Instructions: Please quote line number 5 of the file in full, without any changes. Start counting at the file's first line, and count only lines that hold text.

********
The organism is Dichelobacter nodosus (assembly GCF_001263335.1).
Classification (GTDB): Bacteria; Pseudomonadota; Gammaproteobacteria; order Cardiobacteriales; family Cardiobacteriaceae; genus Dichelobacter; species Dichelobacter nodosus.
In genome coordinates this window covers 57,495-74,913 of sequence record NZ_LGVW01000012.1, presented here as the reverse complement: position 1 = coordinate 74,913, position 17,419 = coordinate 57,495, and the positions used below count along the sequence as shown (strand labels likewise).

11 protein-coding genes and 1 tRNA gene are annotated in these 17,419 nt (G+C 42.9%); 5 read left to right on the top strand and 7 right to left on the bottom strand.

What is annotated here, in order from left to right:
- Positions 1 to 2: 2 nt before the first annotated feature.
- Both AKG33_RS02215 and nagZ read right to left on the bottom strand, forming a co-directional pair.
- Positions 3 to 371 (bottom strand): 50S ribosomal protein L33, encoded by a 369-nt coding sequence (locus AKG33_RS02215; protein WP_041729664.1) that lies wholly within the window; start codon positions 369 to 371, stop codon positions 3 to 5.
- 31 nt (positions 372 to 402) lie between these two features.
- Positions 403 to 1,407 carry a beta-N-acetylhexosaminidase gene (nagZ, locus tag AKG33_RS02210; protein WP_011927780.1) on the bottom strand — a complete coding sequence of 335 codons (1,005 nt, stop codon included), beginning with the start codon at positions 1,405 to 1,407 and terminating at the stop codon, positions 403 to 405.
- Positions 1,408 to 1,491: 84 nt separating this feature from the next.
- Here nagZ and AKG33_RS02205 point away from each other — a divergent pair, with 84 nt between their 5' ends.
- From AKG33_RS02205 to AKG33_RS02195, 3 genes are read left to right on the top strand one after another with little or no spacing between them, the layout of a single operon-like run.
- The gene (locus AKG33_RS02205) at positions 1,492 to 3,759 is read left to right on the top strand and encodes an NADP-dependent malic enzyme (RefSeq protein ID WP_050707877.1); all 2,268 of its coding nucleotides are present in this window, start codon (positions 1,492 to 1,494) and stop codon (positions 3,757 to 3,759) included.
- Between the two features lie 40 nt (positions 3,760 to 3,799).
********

What is annotated here, in order from left to right: